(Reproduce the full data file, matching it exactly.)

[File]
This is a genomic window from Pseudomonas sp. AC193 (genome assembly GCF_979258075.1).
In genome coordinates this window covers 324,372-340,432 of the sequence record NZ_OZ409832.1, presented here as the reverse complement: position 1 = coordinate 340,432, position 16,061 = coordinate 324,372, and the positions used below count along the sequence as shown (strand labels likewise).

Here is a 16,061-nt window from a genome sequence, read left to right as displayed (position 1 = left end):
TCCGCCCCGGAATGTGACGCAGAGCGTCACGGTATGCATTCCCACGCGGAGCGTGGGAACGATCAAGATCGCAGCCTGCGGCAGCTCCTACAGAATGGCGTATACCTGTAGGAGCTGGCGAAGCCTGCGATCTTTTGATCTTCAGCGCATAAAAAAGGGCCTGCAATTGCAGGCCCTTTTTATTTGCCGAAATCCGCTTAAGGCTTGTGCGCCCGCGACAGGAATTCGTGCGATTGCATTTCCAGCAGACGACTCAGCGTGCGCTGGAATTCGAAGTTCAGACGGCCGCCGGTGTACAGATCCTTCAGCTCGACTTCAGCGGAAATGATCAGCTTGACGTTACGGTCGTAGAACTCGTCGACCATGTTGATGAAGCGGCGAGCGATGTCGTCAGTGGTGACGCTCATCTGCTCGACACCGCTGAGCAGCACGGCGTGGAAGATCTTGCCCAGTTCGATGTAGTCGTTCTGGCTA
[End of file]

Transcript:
This is a genomic window from Pseudomonas sp. AC193 (genome assembly GCF_979258075.1).
In genome coordinates this window covers 324,372-340,432 of the sequence record NZ_OZ409832.1, presented here as the reverse complement: position 1 = coordinate 340,432, position 16,061 = coordinate 324,372, and the positions used below count along the sequence as shown (strand labels likewise).

Here is a 16,061-nt window from a genome sequence, read left to right as displayed (position 1 = left end):
TCCGCCCCGGAATGTGACGCAGAGCGTCACGGTATGCATTCCCACGCGGAGCGTGGGAACGATCAAGATCGCAGCCTGCGGCAGCTCCTACAGAATGGCGTATACCTGTAGGAGCTGGCGAAGCCTGCGATCTTTTGATCTTCAGCGCATAAAAAAGGGCCTGCAATTGCAGGCCCTTTTTATTTGCCGAAATCCGCTTAAGGCTTGTGCGCCCGCGACAGGAATTCGTGCGATTGCATTTCCAGCAGACGACTCAGCGTGCGCTGGAATTCGAAGTTCAGACGGCCGCCGGTGTACAGATCCTTCAGCTCGACTTCAGCGGAAATGATCAGCTTGACGTTACGGTCGTAGAACTCGTCGACCATGTTGATGAAGCGGCGAGCGATGTCGTCAGTGGTGACGCTCATCTGCTCGACACCGCTGAGCAGCACGGCGTGGAAGATCTTGCCCAGTTCGATGTAGTCGTTCTGGCTA